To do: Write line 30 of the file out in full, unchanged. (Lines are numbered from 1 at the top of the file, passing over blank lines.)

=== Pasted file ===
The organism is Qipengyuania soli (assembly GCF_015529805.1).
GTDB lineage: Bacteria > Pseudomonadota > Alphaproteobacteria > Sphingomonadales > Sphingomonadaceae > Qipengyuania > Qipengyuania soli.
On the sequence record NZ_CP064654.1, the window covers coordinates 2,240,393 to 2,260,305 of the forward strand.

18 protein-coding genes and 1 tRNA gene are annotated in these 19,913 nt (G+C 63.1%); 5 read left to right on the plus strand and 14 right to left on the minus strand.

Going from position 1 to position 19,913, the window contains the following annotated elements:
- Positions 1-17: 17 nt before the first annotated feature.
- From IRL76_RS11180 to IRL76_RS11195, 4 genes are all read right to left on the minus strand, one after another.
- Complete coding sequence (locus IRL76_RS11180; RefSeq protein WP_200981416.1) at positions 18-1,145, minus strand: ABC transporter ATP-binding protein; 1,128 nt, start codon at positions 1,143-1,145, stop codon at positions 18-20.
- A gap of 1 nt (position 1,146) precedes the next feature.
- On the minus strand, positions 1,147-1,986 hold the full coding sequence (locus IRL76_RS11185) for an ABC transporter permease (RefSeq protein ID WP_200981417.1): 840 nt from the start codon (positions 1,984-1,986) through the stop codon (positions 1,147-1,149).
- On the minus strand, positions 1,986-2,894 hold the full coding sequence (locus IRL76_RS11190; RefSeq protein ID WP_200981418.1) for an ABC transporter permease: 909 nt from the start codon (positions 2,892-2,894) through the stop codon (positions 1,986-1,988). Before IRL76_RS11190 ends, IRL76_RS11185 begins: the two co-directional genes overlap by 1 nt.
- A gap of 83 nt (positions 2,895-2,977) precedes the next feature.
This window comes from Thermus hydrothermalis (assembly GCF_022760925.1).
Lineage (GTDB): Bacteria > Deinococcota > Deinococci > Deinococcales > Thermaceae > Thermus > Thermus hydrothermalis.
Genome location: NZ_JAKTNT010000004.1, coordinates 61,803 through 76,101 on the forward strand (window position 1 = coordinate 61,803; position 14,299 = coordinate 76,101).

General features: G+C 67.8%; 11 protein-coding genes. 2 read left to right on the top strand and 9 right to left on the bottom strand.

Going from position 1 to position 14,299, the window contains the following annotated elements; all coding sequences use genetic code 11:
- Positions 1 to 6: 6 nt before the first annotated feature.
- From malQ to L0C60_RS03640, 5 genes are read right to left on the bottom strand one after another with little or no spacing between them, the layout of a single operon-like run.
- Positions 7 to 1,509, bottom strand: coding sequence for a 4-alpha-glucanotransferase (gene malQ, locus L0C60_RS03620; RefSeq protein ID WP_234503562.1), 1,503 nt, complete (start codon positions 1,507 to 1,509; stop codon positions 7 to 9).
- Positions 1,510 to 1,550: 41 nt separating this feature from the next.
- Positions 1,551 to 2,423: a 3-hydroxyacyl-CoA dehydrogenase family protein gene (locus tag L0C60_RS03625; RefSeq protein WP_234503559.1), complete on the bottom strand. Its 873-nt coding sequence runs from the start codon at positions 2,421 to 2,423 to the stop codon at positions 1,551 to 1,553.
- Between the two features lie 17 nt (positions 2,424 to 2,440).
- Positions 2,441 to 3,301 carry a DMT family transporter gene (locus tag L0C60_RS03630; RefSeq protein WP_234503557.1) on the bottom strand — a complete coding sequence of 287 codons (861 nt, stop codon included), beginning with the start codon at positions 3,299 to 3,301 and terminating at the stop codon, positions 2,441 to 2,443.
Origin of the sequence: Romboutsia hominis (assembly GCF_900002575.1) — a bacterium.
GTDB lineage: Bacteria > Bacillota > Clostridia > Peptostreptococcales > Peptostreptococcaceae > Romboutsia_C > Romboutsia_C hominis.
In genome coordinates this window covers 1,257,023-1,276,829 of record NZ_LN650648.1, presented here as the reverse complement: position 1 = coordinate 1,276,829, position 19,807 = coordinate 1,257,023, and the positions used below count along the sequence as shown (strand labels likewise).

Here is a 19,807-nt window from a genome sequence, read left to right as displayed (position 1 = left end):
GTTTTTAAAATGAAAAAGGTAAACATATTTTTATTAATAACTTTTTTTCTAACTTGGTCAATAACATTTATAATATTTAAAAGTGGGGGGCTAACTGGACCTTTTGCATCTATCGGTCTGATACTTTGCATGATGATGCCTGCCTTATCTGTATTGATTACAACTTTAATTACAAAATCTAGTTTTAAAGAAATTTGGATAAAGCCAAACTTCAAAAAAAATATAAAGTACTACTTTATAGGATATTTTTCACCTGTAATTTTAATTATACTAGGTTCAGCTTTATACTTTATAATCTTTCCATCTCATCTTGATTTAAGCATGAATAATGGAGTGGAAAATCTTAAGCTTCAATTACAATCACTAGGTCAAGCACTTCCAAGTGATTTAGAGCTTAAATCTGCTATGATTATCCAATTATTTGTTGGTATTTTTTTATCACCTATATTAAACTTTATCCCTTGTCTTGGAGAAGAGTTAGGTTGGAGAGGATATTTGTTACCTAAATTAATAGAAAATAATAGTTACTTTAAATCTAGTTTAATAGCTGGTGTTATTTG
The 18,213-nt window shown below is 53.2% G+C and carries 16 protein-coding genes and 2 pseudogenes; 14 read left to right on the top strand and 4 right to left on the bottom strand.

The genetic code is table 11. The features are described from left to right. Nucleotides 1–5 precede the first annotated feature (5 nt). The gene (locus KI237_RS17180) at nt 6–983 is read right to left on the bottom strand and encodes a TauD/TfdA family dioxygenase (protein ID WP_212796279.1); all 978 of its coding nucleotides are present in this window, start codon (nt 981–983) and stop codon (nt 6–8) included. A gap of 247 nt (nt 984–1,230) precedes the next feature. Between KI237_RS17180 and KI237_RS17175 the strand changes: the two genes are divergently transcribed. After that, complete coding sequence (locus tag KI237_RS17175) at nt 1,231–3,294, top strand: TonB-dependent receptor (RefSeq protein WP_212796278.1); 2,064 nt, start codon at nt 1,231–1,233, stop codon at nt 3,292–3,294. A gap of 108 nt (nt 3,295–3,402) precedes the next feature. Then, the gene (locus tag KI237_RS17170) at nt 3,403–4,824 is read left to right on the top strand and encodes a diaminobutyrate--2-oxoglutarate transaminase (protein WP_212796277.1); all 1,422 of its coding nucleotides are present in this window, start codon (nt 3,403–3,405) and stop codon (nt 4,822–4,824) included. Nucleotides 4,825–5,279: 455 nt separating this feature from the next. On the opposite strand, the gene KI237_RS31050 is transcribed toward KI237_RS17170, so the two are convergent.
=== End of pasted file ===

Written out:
The 18,213-nt window shown below is 53.2% G+C and carries 16 protein-coding genes and 2 pseudogenes; 14 read left to right on the top strand and 4 right to left on the bottom strand.